If you water your Oleander plant more than needed, the leaves turn yellow too. Oleander plants are usually drought-tolerant.
Oleander plants need one inch of water per week to thrive. If you water them more than needed, the plant runs into issues like root rot.
Water your Oleander plants properly and they should recover in no time.
How often should I water oleanders?
Water your Oleander plant once a week. An inch of water per week is enough for the plant to thrive. Make sure you’re watering only the soil, don’t wet the leaves.
Check the soil with your fingers if you’re unsure when to water the plant. Water only when the top 2-3 inches of the soil is dry.
Oleander leaf spot
Various types of fungi can cause spots on the leaves of Oleander plants. Yellow, Brown, or White-colored spots form on infected plant’s leaves.
Yellow bordered spots are caused by a fungal pathogen called Stemphylium. Such spots enlarge and become blotches.
You can prevent leaf spot diseases in Oleander by keeping the leaves dry. Wet leaves harbor and encourage the growth of fungi.
Treating oleander fungus
Dispose of the infected leaves to prevent the spread of infection to other plants. Improve air circulation by pruning your Oleander.
The plant will recover eventually if you just take good care of it.
Oleander knot disease
Oleander knot disease/Gall disease is caused by a bacterial pathogen. This pathogen enters the plant through wounds.
Plants infected by this plant develop galls or knots on the leaves, flowers, and stems of the Oleander plant.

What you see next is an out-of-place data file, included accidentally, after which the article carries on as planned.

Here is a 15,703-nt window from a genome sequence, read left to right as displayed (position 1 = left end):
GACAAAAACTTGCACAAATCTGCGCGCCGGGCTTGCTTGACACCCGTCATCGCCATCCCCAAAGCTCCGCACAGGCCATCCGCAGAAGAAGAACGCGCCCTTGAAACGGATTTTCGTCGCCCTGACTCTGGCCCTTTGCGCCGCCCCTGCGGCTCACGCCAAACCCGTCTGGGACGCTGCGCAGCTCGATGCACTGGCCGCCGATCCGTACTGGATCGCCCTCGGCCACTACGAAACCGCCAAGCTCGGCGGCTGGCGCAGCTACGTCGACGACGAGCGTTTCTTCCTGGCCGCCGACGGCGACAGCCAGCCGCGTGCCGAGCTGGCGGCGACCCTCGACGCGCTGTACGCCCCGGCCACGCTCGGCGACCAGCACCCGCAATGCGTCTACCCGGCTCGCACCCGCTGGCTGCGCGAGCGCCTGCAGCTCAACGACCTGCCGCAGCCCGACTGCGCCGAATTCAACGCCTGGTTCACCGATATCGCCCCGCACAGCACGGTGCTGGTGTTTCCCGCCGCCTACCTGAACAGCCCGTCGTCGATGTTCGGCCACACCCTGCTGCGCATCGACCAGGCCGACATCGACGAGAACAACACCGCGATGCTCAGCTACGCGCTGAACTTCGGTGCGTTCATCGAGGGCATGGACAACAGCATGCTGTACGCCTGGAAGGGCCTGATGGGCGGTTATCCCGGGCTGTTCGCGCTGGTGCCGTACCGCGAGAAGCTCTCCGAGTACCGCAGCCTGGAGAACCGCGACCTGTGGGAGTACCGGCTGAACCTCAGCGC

Oleander knot disease spreads after the cool, damp springs. The bacterial pathogen enters the plant via wounds or winter damage.
The infection also spreads via contaminated water, tools, or human hands. So, be careful when you handle infected plants.
There’s no cure for these bacterial diseases. Treat the plants carefully and the plant will recover itself if it can.
You can take some precautionary measures to avoid running into this situation.
- Do not let the leaves get wet. Overhead sprinklers wet the leaves thereby harboring and encouraging the growth of these pathogens.
- Planting your Oleanders in full sun and watering them regularly is crucial to avoid such diseases.
Powdery mildew does attack the Oleander plant. Infected plants’ leaves as you probably already guessed, turn whitish in color.
The leaves look like someone dusted them with talcum powder. This powdery layer first begins on the upper side of the leaves eventually moving to the undersides.
Infected flower buds shrivel and do not blossom. The leaves of the infected plant turn yellow eventually and fall off the plant.
- Do not wet the leaves of your Oleander plant.
- Make sure your Oleander is in a place where it gets good air circulation.
- Clear the debris near the plant as early as possible to prevent an infection.
- Prune off any leaves of the plant that show signs of fungal growth.
- If the infection is severe, dust the plant with sulfur powder. This should get rid of the fungal infection for good.
Happy Gardening 🙂